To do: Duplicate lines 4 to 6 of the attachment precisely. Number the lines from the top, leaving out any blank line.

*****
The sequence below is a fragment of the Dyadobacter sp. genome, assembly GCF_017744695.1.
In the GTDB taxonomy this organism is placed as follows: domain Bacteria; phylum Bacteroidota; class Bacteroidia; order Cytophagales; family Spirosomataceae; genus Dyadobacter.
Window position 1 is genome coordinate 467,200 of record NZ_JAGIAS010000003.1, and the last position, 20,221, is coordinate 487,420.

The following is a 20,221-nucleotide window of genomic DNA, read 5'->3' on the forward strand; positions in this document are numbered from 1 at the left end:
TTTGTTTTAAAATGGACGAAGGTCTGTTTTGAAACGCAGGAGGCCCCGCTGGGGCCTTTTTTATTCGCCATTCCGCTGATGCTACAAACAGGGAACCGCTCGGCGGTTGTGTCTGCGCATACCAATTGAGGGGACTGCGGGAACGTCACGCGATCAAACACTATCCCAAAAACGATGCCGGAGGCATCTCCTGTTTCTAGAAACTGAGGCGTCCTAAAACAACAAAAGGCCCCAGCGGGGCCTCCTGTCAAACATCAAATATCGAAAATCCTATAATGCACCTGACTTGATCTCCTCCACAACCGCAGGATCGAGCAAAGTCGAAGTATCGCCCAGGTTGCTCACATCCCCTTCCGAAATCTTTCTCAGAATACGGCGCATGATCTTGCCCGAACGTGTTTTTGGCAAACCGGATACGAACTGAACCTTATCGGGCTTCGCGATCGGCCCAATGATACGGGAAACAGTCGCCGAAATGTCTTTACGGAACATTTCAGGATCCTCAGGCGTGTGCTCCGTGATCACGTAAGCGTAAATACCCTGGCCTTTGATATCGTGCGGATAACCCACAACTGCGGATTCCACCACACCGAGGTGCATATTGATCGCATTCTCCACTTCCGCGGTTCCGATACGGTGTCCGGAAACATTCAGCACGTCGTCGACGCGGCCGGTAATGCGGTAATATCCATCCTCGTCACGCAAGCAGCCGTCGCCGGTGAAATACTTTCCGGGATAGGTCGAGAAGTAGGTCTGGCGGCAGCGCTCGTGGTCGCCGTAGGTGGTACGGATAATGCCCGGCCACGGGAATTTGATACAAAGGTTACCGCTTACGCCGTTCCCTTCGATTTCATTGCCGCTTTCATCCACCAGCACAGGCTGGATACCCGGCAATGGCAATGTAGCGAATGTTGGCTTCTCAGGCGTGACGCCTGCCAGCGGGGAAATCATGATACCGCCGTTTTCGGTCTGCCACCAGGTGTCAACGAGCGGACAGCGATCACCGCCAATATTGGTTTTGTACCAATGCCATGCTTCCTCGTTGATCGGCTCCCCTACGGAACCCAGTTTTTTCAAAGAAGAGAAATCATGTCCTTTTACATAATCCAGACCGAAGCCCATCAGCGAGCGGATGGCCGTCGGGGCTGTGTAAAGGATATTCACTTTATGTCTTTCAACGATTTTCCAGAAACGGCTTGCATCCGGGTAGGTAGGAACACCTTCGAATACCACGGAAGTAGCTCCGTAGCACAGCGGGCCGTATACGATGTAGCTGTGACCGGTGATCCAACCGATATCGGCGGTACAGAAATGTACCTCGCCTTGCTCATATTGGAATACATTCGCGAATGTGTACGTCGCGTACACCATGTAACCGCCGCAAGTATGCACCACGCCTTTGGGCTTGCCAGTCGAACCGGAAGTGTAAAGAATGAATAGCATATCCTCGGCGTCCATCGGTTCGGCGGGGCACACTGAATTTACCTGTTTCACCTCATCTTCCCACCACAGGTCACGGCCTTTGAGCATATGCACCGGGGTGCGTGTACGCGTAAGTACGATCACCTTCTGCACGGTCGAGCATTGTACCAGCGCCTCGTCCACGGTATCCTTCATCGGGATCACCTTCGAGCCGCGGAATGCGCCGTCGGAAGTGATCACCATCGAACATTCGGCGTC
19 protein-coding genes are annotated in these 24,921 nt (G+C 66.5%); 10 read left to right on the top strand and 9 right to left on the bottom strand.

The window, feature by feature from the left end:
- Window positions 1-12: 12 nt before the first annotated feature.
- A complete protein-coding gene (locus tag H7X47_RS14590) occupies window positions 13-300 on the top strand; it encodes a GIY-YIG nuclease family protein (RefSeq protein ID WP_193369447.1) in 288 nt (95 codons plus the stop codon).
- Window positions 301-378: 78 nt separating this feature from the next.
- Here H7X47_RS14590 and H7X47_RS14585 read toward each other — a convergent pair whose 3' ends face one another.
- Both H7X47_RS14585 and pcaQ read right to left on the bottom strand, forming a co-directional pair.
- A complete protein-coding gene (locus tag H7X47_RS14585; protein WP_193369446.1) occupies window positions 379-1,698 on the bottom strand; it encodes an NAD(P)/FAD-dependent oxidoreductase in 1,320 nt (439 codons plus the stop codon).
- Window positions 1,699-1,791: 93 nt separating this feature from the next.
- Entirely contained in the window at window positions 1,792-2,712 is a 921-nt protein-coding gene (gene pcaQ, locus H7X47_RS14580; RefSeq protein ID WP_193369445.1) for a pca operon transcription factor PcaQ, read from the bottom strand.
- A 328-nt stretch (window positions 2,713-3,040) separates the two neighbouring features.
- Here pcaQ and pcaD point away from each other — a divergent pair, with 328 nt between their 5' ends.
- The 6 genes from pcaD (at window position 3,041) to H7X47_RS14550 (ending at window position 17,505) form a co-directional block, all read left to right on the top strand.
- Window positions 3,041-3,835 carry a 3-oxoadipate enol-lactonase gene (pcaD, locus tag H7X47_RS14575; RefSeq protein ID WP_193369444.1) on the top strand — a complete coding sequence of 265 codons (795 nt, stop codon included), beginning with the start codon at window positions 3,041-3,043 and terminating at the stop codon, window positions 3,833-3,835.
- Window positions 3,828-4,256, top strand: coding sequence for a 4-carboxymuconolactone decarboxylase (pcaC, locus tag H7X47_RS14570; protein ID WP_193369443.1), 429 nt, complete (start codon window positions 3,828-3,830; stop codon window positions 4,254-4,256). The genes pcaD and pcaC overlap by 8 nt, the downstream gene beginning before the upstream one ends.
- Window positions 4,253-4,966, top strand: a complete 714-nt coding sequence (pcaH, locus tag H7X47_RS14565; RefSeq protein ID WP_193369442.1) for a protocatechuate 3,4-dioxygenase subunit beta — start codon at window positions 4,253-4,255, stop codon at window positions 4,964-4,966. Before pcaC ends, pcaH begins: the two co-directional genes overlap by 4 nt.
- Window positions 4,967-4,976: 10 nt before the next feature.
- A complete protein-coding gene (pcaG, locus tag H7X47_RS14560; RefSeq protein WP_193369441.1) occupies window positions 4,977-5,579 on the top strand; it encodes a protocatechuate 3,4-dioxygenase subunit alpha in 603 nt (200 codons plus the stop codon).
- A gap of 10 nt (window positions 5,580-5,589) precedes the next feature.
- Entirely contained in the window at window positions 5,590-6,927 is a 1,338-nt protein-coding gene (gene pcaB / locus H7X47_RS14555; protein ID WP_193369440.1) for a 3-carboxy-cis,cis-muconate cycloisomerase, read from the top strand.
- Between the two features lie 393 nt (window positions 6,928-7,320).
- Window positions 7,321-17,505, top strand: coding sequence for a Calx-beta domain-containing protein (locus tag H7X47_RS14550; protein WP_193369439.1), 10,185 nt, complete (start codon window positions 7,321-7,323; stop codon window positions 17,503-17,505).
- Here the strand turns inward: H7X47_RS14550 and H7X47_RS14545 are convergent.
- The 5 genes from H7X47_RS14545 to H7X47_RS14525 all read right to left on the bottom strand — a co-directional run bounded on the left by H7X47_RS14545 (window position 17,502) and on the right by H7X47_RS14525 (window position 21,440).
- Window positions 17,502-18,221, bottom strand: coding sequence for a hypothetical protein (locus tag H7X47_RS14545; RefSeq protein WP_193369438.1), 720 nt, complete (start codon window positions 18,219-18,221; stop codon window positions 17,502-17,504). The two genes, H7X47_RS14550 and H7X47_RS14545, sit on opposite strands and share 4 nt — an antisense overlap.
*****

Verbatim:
The following is a 20,221-nucleotide window of genomic DNA, read 5'->3' on the forward strand; positions in this document are numbered from 1 at the left end:
TTTGTTTTAAAATGGACGAAGGTCTGTTTTGAAACGCAGGAGGCCCCGCTGGGGCCTTTTTTATTCGCCATTCCGCTGATGCTACAAACAGGGAACCGCTCGGCGGTTGTGTCTGCGCATACCAATTGAGGGGACTGCGGGAACGTCACGCGATCAAACACTATCCCAAAAACGATGCCGGAGGCATCTCCTGTTTCTAGAAACTGAGGCGTCCTAAAACAACAAAAGGCCCCAGCGGGGCCTCCTGTCAAACATCAAATATCGAAAATCCTATAATGCACCTGACTTGATCTCCTCCACAACCGCAGGATCGAGCAAAGTCGAAGTATCGCCCAGGTTGCTCACATCCCCTTCCGAAATCTTTCTCAGAATACGGCGCATGATCTTGCCCGAACGTGTTTTTGGCAAACCGGATACGAACTGAACCTTATCGGGCTTCGCGATCGGCCCAATGATACGGGAAACAGTCGCCGAAATGTCTTTACGGAACATTTCAGGATCCTCAGGCGTGTGCTCCGTGATCACGTAAGCGTAAATACCCTGGCCTTTGATATCGTGCGGATAACCCACAACTGCGGATTCCACCACACCGAGGTGCATATTGATCGCATTCTCCACTTCCGCGGTTCCGATACGGTGTCCGGAAACATTCAGCACGTCGTCGACGCGGCCGGTAATGCGGTAATATCCATCCTCGTCACGCAAGCAGCCGTCGCCGGTGAAATACTTTCCGGGATAGGTCGAGAAGTAGGTCTGGCGGCAGCGCTCGTGGTCGCCGTAGGTGGTACGGATAATGCCCGGCCACGGGAATTTGATACAAAGGTTACCGCTTACGCCGTTCCCTTCGATTTCATTGCCGCTTTCATCCACCAGCACAGGCTGGATACCCGGCAATGGCAATGTAGCGAATGTTGGCTTCTCAGGCGTGACGCCTGCCAGCGGGGAAATCATGATACCGCCGTTTTCGGTCTGCCACCAGGTGTCAACGAGCGGACAGCGATCACCGCCAATATTGGTTTTGTACCAATGCCATGCTTCCTCGTTGATCGGCTCCCCTACGGAACCCAGTTTTTTCAAAGAAGAGAAATCATGTCCTTTTACATAATCCAGACCGAAGCCCATCAGCGAGCGGATGGCCGTCGGGGCTGTGTAAAGGATATTCACTTTATGTCTTTCAACGATTTTCCAGAAACGGCTTGCATCCGGGTAGGTAGGAACACCTTCGAATACCACGGAAGTAGCTCCGTAGCACAGCGGGCCGTATACGATGTAGCTGTGACCGGTGATCCAACCGATATCGGCGGTACAGAAATGTACCTCGCCTTGCTCATATTGGAATACATTCGCGAATGTGTACGTCGCGTACACCATGTAACCGCCGCAAGTATGCACCACGCCTTTGGGCTTGCCAGTCGAACCGGAAGTGTAAAGAATGAATAGCATATCCTCGGCGTCCATCGGTTCGGCGGGGCACACTGAATTTACCTGTTTCACCTCATCTTCCCACCACAGGTCACGGCCTTTGAGCATATGCACCGGGGTGCGTGTACGCGTAAGTACGATCACCTTCTGCACGGTCGAGCATTGTACCAGCGCCTCGTCCACGGTATCCTTCATCGGGATCACCTTCGAGCCGCGGAATGCGCCGTCGGAAGTGATCACCATCGAACATTCGGCGTC
19 protein-coding genes are annotated in these 24,921 nt (G+C 66.5%); 10 read left to right on the top strand and 9 right to left on the bottom strand.